If you’re at all a fan of television, you’ve probably heard of many great “must watch” shows. The Sopranos, Deadwood, Breaking Bad, Mad Men...the list goes on. You’ve probably noticed, however, that one show among them tends to garner almost fanatical praise. Its fans probably come across as a little too evangelical and obsessed. This show is HBO’s The Wire, and the reception is almost completely justified. The Wire is, in my opinion, not only one of the best television dramas ever produced, it’s one of the most important works of American art ever made.
Background and History
First aired in 2002, The Wire was conceived by former Baltimore Sun reporter David Simon, with assistance from Ed Burns, a former homicide detective in the city of Baltimore. Simon had already covered similar ground with the NBC series Homicide (based on his book of the same name) and the HBO miniseries The Corner. Coming into conflict with NBC because of the show’s pessimistic tone, when pitching The Wire, Simon decided to take it to HBO because of his positive experiences making The Corner for the cable station.
The Wire contains stories largely influenced by events Simon encountered during his time for the Baltimore Sun. The series at first seems like a simple cops versus drug dealers show, but over time expands to something much more complex, covering different aspects of Baltimore such as the school system and media. The series arch is much too complex to put in a simple summary, but it basically deals with the decay of the American city and the power of institutions over the individual.
Sociological Aspects and Realism
While The Wire has many good points, one thing that immediately stands out is its sense of realism. It almost comes across as a fictional documentary at times. That makes it sound incredibly dull, but it isn’t - it’s just that it eschews common television dramatic conventions. Most scenes don’t even feature background music, and there’s almost nothing in the way of typical narrative devices such as flashbacks (with one notable exception in the very first episode).
Because the creators have a lot of first hand experience with the source material, there’s a definite feel of authenticity in The Wire. Everything from street slang to the details of each institution’s bureaucracy seems painstakingly researched. The realism is also reflected in the story telling style, which is a slow burning and doesn’t wrap things up neatly from episode to episode, or even at the end of each season necessarily.
Each season introduces a new institution in Baltimore - in order, the drug trade, working class stevedores (sea port workers), politics, the school system, and the media. The series doesn’t completely reset each season, but rather builds on itself - each institution and many of the characters are interconnected in some way.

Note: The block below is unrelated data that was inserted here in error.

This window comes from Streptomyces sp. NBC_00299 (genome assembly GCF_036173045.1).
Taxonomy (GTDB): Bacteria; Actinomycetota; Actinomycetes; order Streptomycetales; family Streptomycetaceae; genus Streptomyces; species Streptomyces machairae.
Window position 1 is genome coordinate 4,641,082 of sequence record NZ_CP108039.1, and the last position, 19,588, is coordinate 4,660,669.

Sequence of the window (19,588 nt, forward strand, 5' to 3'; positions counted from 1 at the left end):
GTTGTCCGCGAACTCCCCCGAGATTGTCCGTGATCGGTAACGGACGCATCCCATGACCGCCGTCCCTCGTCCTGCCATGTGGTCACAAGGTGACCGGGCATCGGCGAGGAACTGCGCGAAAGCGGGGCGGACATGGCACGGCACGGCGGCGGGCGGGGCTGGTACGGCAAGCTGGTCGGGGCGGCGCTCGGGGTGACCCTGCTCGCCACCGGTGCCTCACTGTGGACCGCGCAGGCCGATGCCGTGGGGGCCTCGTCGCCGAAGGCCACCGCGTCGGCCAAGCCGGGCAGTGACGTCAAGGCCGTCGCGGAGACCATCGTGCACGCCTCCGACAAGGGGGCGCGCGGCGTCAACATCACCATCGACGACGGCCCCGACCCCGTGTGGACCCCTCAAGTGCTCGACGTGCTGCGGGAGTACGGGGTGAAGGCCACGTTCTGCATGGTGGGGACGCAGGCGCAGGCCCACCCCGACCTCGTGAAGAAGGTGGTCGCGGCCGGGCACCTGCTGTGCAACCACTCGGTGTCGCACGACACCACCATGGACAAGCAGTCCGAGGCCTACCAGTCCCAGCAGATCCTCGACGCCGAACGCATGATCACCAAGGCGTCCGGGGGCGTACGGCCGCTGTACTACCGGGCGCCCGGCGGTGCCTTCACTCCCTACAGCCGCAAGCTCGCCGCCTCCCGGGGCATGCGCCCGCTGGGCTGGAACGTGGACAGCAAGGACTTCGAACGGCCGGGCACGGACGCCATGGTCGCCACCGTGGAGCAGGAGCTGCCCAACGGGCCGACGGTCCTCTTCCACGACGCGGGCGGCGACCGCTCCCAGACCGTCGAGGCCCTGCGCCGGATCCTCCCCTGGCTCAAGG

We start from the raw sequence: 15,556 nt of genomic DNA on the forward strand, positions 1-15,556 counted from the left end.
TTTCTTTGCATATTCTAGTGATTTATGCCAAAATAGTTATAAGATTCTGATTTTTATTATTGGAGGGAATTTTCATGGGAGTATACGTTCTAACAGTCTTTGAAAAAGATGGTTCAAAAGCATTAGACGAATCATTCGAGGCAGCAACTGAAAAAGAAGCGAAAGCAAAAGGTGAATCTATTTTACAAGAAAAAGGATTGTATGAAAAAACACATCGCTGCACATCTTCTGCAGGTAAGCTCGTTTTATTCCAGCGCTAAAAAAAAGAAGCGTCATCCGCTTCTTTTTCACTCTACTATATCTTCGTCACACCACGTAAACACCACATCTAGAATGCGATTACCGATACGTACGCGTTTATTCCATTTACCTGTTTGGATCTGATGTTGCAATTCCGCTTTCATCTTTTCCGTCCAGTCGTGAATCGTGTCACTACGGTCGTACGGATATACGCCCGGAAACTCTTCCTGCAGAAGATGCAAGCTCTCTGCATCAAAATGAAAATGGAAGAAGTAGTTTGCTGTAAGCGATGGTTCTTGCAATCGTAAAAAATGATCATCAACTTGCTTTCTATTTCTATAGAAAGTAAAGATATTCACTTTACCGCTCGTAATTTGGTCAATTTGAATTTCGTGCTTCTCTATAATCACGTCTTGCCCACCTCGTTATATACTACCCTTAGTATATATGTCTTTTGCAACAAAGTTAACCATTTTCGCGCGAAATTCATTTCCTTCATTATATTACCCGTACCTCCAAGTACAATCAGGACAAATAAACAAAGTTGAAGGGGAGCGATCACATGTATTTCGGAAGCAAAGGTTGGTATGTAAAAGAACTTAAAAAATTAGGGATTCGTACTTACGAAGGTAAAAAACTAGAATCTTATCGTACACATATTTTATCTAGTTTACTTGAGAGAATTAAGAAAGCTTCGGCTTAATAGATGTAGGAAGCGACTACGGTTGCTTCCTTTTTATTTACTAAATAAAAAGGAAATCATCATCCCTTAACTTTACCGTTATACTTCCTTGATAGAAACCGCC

Glimmers of Hope
The sheer density of the story often leads first time viewers to really only focus on the sociological commentary of the show. But when you’ve finished it for the first time and look back on some of your favorite scenes, the storytelling and writing itself are also worthy of praise. Not only does The Wire take a close look at issues facing Baltimore, and in turn, most American cities, it’s also contains wonderful characterization and storytelling.
One thing that’s not commented on as much is that, despite the series’ overall pessimistic tone, there is some genuinely positive character growth too. Despite the sheer size of the cast, many characters get more than adequate development and fleshing out.
Without spoiling anything, while many characters in The Wire get the short end of the stick in their lives (to put it mildly), there’s also a lot of real character growth and optimism on the sidelines. You see some corrupt cops become more ethical officers, drug addicts overcoming their addictions, and some at-risk youth get a second shot at life. This is the exception rather than the series’ rule, but having these glimmers of hope on the side gives the series a more complete and well rounded portrait of life of the disadvantaged in Baltimore. In The Wire, institutions may drag people down, but individuals are still capable of great change.
A short article like this isn’t nearly enough to explain just how good The Wire is. It really is one of those things that you need to see to believe. No other TV show attempts the sheer scope, density, and vision as The Wire does. See it through to the end, though, and you’re in for one of the most memorable experiences on television.